Two long-form pieces, recorded at London’s Cafe OTO, offer a brand of excitement that can only be captured live: edgy, interpretive and unpredictable in all the right ways. Each piece is composed by Antoine Chessex, although the players vary on each; only the electronic specialist (Jérôme Noetinger) and the cellist (Anton Lukoszevieze) appear on each. The beauty of these works is that while they are composed, they possess a feel of loose improvisation, with twists and turns that feel reactive and instinctive. The cover advertises ordered chaos, and that’s exactly what to expect.
“Plastic Concrete” (2014) begins with blasts and warm-ups, and soon introduces the sound of a howling wind; a tempest approaches, presaged by the clarinet. If the early part of the piece can be described as agitated, the middle is more like a coiled beast. There’s never any doubt that these seven players will burst into action when they sense their prey. Noetinger offers reel-to-reel injections that sound like turbines, or in their quieter moments, the end of a dry cycle. The strings contribute glissandos reminiscent of suspense scores, finally cleared away by foghorns of brass and bass. Plastic concrete is a real thing ~ concrete reinforced with plastic instead of steel ~ but the title is more likely to imply musique concrète, albeit a mix of live and recorded sound. As such, the live elements buttress the electronics and reel-to-reel, and vice versa, producing an overall effect that is stronger as a result of the blend. In the finale, the electric guitar pushes the piece over the chasm and watches it crash on the sharp rocks below.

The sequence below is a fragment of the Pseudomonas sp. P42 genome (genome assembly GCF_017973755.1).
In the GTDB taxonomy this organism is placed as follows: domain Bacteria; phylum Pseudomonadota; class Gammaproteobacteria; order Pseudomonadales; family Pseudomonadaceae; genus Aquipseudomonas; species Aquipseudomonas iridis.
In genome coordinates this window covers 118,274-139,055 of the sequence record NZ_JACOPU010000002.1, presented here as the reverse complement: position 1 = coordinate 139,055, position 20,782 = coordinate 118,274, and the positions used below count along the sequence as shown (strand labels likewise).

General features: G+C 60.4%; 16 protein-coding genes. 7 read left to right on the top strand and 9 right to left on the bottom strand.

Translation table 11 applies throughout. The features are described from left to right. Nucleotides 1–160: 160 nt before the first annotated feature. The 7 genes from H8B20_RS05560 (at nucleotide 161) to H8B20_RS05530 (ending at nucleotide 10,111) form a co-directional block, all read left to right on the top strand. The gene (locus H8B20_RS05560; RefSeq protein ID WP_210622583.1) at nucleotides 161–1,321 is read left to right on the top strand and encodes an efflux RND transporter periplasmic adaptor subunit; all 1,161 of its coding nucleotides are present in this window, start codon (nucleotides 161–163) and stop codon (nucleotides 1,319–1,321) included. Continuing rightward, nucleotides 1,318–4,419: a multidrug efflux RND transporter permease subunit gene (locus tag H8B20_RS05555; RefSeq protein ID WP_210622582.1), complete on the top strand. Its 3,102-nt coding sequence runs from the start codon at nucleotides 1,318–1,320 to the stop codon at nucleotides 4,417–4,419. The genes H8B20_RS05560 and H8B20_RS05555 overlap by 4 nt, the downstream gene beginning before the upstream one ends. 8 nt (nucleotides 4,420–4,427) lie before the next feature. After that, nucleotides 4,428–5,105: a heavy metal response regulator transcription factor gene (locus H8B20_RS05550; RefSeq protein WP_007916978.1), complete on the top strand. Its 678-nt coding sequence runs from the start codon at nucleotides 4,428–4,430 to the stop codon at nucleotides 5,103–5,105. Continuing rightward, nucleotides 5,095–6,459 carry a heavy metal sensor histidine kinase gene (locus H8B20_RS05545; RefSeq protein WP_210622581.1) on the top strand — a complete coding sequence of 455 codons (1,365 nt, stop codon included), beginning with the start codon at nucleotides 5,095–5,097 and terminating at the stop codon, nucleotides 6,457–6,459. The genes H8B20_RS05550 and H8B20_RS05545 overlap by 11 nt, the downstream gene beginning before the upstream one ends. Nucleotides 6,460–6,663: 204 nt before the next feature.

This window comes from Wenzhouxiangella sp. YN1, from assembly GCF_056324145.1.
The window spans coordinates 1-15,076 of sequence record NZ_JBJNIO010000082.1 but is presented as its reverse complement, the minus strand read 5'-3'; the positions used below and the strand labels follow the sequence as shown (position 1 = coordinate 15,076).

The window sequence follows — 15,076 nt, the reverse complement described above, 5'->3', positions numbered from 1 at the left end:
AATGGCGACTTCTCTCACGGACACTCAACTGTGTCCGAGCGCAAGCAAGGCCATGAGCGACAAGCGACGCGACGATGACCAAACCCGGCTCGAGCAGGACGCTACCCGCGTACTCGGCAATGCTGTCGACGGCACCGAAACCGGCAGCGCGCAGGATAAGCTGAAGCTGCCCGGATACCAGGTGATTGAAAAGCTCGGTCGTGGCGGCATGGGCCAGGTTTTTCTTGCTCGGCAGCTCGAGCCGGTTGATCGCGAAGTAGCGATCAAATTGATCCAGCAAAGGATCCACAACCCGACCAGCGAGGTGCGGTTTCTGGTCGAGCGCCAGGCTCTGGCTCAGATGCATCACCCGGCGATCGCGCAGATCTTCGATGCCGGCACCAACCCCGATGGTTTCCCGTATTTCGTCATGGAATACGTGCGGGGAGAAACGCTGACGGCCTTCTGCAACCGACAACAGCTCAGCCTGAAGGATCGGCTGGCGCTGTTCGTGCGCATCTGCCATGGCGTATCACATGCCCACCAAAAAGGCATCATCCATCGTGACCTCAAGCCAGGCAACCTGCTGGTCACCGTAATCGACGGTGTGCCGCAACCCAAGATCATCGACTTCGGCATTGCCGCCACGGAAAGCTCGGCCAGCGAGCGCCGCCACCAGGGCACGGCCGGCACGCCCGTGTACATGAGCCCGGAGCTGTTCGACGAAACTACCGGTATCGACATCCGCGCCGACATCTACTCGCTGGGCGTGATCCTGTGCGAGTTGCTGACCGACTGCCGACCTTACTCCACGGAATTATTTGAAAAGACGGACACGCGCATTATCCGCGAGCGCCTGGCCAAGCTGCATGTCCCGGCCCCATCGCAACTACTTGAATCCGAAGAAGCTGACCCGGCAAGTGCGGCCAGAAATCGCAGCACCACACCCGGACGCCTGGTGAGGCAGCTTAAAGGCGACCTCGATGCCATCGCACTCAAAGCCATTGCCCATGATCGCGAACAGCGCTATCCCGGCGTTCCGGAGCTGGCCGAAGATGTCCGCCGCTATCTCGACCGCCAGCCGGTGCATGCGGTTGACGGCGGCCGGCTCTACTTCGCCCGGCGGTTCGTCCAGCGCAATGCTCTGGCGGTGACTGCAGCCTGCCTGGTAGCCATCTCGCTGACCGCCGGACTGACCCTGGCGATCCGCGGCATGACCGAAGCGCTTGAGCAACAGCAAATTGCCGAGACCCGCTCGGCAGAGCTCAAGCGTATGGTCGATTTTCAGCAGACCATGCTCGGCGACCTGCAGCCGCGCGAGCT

“Accumulation” (2015) begins with that same foghorn (now repaired after a year of intense rehab) and soon adds the drama of a string quartet. While three players have been lost at sea, four soldier on with new determination. Warning, they murmur and cry, the guitarist may still be at large. As implied by the title, this is a study in slow, measured accumulation, both of volume and of tone. What sounds first like swarms of bees begins to make sense as the piece proceeds with light staccato, frenetic plucking and heavy sheets of drone. Parts of the midsection sound like Penderecki with a pronounced twitch. This movement is not slow at all; every molecule is agitated, every string vibrating, the conductor’s baton refusing to rest. Only in the last minutes do the notes begrudgingly retreat, like tired children attempting a series of final protests before tilting into sleep. The slide into silence is so gradual that one continues to strain to hear the music after it is gone. This is the mark of a great composition; one always wishes there were more, a note or even the hint of one. To clap would be to admit it is over. (Richard Allen)